In 2008, 85.8% of all of the plastic used in the United States ended up in a landfill. It wasn't reused or recycled, and it wasn't turned into energy. A new study from Columbia University says that turning landfill-bound plastics into energy instead would not only produce energy, but save money and the environment all at the same time.
Most plastics are petroleum products, which means that they're made from the same oil that we refine to turn into things like gasoline. There's a lot of energy locked up in there, and every time we throw away something made of plastic, we're losing out on a potential source of power.
Columbia University has put together a comprehensive report on just exactly how much plastic we waste, and it's staggering: the amount of non-recyclable plastics that ended up in landfills in the United States in 2008 is estimated to be on the order of 28.8 million tons. If all of this plastic could be converted back into oil, it would be the equivalent of 3.6 billion gallons, which is enough to fuel six million cars for an entire year.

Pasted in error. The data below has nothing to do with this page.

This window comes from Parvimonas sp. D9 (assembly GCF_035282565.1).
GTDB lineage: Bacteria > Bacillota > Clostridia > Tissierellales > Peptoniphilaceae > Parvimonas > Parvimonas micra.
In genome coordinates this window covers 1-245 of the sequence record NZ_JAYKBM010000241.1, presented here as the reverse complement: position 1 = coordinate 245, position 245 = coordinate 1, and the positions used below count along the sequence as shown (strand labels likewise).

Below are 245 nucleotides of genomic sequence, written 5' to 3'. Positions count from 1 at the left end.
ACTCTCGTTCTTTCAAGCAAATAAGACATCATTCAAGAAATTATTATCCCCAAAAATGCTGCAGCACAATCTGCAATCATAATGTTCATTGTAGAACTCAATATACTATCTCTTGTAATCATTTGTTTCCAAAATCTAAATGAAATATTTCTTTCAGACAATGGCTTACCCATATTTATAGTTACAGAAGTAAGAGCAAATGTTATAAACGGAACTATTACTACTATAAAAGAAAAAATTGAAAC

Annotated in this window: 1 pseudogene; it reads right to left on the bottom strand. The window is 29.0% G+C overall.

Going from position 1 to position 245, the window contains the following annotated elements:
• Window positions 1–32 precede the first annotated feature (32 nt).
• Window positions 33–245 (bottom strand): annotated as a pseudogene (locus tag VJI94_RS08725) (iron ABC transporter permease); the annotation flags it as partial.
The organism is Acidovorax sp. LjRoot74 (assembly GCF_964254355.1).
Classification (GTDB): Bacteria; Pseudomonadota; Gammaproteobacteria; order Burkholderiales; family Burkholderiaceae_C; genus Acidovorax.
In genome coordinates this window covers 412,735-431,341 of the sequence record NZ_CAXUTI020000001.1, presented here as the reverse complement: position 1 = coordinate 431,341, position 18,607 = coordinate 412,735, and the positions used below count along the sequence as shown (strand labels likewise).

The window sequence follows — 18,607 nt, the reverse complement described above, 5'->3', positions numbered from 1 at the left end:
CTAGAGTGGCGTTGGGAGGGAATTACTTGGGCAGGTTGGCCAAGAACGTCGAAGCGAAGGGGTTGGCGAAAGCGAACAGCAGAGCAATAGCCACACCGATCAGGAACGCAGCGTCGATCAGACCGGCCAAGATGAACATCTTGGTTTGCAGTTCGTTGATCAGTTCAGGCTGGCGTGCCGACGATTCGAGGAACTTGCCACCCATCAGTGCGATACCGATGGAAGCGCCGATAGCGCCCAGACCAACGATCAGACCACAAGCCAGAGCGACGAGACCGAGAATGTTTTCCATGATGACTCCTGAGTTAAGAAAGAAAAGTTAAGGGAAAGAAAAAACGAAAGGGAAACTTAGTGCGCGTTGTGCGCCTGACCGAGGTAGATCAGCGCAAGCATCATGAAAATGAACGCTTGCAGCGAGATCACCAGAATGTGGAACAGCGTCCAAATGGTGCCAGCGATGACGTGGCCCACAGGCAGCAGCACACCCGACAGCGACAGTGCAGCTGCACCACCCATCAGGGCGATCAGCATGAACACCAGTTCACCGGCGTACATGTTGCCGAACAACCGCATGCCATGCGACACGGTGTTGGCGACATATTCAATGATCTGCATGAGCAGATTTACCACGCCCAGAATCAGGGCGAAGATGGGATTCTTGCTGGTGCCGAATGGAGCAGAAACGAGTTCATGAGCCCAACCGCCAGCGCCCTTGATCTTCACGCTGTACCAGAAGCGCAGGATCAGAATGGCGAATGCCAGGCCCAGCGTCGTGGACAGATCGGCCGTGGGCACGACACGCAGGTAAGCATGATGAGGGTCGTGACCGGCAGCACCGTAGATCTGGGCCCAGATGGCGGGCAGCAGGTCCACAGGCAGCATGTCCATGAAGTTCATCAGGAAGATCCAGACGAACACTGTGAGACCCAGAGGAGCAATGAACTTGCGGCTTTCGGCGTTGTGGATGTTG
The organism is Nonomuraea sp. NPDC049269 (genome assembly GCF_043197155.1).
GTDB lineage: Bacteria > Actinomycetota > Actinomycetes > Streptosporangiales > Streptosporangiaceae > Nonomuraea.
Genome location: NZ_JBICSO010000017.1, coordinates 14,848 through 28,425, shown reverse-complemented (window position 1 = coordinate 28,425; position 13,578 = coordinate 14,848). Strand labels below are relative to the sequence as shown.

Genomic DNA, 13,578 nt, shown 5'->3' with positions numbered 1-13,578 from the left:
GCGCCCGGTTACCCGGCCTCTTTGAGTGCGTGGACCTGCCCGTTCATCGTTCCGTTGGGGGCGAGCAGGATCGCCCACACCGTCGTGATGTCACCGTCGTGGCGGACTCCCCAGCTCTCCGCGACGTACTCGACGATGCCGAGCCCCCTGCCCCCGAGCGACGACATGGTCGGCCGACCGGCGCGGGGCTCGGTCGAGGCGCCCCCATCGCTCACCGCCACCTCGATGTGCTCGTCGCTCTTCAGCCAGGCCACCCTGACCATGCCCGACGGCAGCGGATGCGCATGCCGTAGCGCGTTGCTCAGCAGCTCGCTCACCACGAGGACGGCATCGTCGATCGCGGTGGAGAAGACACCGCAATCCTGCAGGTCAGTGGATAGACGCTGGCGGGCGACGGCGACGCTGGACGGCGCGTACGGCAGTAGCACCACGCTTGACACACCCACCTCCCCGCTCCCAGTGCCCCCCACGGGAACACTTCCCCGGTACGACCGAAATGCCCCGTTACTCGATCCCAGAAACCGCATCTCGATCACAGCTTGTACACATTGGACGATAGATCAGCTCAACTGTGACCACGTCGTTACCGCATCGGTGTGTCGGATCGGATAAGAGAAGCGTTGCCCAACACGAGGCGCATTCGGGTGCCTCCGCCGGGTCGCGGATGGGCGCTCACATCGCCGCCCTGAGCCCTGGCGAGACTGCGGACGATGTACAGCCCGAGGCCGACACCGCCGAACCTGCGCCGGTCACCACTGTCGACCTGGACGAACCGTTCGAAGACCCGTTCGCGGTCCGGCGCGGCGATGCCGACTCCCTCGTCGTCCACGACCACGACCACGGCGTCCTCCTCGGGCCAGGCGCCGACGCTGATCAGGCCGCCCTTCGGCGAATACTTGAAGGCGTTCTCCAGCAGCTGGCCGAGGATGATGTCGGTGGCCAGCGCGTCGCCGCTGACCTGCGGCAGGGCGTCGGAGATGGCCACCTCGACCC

While it's easy to talk about turning plastic back into oil in the abstract, is it possible to actually do it on a level that could make these gigantic numbers meaningful? The answer is a resounding "sort of."
There is a process called pyrolysis that can turn plastic into a liquid diesel-like fuel at an equivalent cost of about $45 per barrel, but it's still a relatively new technology that hasn't see widespread adoption. A more realistic way to go (in the short term) might be to just incinerate plastic waste in a powerplant, which could produce as much as 162 million MWh of electricity, enough to power 16.2 million households for one year.
Sounds great, but do we really want to be burning millions of tons of plastic? Isn't that a lousy thing to do to the environment? Again, the answer is "sort of." The idea is that burning plastics would take the place of burning coal, and if we turned 100% of our non-recyclable plastics into energy in this manner, we could avoid mining 27 million tons of coal and ten times that amount of other stuff that we'd have to mine just to get to the coal. And the other part of the equation is that plastic breaks down naturally in landfills, releasing greenhouse gasses anyway, and if we burned it instead, it would actually reduce greenhouse emissions by the equivalent of anywhere from 35 to 70 million tons annually.
So why aren't we doing all of these smart and efficient and eco-friendly things with plastic? One reason: laziness. In order for us to recycle plastics at this level, we first have to separate said plastics from all of our other trash and recyclables, and people just don't do it. Obviously, it's time to bring in the robots.
Study (*.pdf), via CNET